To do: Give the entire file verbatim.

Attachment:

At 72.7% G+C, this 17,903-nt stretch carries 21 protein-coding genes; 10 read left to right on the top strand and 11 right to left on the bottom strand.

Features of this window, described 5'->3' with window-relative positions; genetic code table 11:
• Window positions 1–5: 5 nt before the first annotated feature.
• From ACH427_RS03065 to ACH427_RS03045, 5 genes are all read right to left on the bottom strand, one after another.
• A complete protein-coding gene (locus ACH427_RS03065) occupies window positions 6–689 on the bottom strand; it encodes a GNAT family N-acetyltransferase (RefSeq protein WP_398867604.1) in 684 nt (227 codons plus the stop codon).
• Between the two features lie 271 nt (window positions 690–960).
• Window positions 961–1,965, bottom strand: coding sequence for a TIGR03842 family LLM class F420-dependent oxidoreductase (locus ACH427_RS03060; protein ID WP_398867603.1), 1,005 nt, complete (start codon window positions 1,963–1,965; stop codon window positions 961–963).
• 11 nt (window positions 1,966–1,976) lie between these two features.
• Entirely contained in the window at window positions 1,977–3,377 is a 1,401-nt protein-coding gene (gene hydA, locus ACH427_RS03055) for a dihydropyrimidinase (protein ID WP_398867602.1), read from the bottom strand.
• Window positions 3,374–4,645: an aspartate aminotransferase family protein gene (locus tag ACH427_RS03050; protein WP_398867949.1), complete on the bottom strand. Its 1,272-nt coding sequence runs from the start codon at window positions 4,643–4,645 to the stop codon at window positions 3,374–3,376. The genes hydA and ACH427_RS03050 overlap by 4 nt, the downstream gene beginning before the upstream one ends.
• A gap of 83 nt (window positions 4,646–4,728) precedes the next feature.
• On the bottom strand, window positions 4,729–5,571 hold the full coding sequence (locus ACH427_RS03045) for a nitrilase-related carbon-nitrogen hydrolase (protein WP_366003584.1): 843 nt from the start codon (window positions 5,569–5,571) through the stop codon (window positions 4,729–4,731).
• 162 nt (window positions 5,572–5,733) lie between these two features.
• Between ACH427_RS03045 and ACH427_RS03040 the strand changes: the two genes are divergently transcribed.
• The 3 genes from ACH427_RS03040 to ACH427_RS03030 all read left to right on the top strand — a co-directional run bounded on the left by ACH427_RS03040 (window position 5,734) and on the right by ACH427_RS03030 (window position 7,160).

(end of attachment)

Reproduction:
At 72.7% G+C, this 17,903-nt stretch carries 21 protein-coding genes; 10 read left to right on the top strand and 11 right to left on the bottom strand.

Features of this window, described 5'->3' with window-relative positions; genetic code table 11:
• Window positions 1–5: 5 nt before the first annotated feature.
• From ACH427_RS03065 to ACH427_RS03045, 5 genes are all read right to left on the bottom strand, one after another.
• A complete protein-coding gene (locus ACH427_RS03065) occupies window positions 6–689 on the bottom strand; it encodes a GNAT family N-acetyltransferase (RefSeq protein WP_398867604.1) in 684 nt (227 codons plus the stop codon).
• Between the two features lie 271 nt (window positions 690–960).
• Window positions 961–1,965, bottom strand: coding sequence for a TIGR03842 family LLM class F420-dependent oxidoreductase (locus ACH427_RS03060; protein ID WP_398867603.1), 1,005 nt, complete (start codon window positions 1,963–1,965; stop codon window positions 961–963).
• 11 nt (window positions 1,966–1,976) lie between these two features.
• Entirely contained in the window at window positions 1,977–3,377 is a 1,401-nt protein-coding gene (gene hydA, locus ACH427_RS03055) for a dihydropyrimidinase (protein ID WP_398867602.1), read from the bottom strand.
• Window positions 3,374–4,645: an aspartate aminotransferase family protein gene (locus tag ACH427_RS03050; protein WP_398867949.1), complete on the bottom strand. Its 1,272-nt coding sequence runs from the start codon at window positions 4,643–4,645 to the stop codon at window positions 3,374–3,376. The genes hydA and ACH427_RS03050 overlap by 4 nt, the downstream gene beginning before the upstream one ends.
• A gap of 83 nt (window positions 4,646–4,728) precedes the next feature.
• On the bottom strand, window positions 4,729–5,571 hold the full coding sequence (locus ACH427_RS03045) for a nitrilase-related carbon-nitrogen hydrolase (protein WP_366003584.1): 843 nt from the start codon (window positions 5,569–5,571) through the stop codon (window positions 4,729–4,731).
• 162 nt (window positions 5,572–5,733) lie between these two features.
• Between ACH427_RS03045 and ACH427_RS03040 the strand changes: the two genes are divergently transcribed.
• The 3 genes from ACH427_RS03040 to ACH427_RS03030 all read left to right on the top strand — a co-directional run bounded on the left by ACH427_RS03040 (window position 5,734) and on the right by ACH427_RS03030 (window position 7,160).